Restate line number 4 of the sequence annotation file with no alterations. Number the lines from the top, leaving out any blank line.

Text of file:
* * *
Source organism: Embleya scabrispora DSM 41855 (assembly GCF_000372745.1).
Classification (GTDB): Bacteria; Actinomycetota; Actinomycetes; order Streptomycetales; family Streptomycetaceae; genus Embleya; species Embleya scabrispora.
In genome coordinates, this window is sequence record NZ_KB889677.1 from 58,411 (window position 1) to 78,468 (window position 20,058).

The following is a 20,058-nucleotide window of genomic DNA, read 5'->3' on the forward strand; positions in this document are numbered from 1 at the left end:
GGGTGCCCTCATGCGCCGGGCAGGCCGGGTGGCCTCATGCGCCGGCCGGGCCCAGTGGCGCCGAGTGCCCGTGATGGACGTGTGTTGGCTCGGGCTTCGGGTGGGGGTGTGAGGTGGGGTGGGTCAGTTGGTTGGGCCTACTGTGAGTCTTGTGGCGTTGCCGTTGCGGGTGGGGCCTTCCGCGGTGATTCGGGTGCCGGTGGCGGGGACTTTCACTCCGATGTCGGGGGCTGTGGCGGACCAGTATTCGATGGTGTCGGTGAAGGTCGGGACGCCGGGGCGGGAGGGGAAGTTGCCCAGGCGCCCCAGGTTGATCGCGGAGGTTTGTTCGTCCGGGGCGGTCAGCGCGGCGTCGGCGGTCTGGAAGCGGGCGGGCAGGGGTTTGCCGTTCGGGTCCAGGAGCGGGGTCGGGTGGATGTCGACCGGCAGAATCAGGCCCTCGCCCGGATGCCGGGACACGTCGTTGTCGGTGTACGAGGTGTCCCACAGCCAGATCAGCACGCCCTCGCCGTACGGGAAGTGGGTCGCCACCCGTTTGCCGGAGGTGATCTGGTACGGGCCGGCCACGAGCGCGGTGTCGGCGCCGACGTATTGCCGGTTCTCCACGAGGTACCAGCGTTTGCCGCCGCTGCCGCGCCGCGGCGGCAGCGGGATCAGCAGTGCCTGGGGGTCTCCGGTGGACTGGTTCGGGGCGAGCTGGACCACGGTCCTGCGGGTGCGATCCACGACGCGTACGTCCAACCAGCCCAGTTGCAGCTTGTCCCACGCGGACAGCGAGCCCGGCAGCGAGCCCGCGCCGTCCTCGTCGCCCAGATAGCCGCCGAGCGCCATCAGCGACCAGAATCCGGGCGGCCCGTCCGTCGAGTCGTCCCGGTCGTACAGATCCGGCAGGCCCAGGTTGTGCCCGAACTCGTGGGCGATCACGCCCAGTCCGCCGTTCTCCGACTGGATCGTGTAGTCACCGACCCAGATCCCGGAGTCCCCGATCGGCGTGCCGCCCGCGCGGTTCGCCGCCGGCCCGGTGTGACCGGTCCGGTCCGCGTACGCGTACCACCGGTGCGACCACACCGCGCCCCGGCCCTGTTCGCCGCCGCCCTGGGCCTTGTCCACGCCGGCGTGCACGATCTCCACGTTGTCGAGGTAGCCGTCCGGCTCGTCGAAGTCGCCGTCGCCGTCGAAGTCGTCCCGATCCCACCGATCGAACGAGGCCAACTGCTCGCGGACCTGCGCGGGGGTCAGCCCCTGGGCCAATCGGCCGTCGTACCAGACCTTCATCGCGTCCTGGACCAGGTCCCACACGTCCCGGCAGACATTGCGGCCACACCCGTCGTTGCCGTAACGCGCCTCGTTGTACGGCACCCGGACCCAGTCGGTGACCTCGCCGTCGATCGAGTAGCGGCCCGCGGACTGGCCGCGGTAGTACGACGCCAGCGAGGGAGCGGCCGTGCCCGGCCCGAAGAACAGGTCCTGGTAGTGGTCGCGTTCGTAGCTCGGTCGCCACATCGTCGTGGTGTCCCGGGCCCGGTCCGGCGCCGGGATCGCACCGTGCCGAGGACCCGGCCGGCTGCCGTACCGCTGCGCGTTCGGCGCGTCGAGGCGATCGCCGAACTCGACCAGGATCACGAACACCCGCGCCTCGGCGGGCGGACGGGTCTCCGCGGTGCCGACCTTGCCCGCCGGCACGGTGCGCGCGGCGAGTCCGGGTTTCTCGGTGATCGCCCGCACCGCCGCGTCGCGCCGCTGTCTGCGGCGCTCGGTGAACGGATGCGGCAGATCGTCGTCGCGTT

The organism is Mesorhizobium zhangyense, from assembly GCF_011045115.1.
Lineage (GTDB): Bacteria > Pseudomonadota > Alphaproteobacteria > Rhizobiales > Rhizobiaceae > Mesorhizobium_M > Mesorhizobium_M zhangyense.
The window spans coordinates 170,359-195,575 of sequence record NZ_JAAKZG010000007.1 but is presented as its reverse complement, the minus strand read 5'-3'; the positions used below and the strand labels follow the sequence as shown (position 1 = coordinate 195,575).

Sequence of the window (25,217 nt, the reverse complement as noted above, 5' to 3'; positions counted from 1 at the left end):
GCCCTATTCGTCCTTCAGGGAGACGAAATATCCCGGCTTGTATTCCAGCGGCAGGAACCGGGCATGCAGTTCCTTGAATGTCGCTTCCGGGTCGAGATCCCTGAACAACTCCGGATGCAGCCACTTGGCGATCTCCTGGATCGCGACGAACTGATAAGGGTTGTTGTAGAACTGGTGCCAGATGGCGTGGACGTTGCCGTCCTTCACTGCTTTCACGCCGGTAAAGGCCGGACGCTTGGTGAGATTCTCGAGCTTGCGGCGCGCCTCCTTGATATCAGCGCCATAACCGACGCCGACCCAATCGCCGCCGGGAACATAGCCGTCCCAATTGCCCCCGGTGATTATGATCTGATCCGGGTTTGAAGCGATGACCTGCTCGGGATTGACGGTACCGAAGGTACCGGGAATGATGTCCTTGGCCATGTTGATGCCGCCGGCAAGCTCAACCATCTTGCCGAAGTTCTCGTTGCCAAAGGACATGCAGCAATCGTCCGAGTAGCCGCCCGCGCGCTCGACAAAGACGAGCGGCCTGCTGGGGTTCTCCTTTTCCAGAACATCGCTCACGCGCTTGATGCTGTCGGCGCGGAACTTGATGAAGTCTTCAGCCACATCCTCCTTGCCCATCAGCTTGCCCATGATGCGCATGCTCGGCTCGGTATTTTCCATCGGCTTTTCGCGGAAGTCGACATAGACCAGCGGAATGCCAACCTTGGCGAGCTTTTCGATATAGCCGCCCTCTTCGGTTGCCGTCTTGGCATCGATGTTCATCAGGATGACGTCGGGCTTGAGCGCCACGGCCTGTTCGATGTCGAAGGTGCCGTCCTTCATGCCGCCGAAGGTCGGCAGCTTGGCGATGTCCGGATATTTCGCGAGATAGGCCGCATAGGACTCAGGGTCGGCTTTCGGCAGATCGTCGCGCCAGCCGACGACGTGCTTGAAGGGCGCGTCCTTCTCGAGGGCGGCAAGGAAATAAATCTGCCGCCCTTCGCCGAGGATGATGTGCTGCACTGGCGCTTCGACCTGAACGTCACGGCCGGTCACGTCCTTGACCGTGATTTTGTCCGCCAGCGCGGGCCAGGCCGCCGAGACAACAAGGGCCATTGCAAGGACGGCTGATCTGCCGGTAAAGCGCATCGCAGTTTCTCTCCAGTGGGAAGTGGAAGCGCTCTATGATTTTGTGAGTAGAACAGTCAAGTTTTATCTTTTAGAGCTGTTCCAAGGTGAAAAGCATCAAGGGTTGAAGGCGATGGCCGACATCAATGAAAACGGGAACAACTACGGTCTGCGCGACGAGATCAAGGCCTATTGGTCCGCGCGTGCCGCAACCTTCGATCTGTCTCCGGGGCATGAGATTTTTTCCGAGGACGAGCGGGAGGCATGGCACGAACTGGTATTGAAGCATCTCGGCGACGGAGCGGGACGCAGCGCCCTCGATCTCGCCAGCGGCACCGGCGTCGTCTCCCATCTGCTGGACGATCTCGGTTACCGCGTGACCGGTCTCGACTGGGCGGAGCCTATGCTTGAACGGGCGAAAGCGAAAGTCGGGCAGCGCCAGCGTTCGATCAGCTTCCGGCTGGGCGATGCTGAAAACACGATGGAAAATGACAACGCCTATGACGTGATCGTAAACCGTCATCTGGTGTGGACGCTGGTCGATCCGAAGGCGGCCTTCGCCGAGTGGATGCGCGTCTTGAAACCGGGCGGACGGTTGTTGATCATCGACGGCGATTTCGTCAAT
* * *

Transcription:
The following is a 20,058-nucleotide window of genomic DNA, read 5'->3' on the forward strand; positions in this document are numbered from 1 at the left end: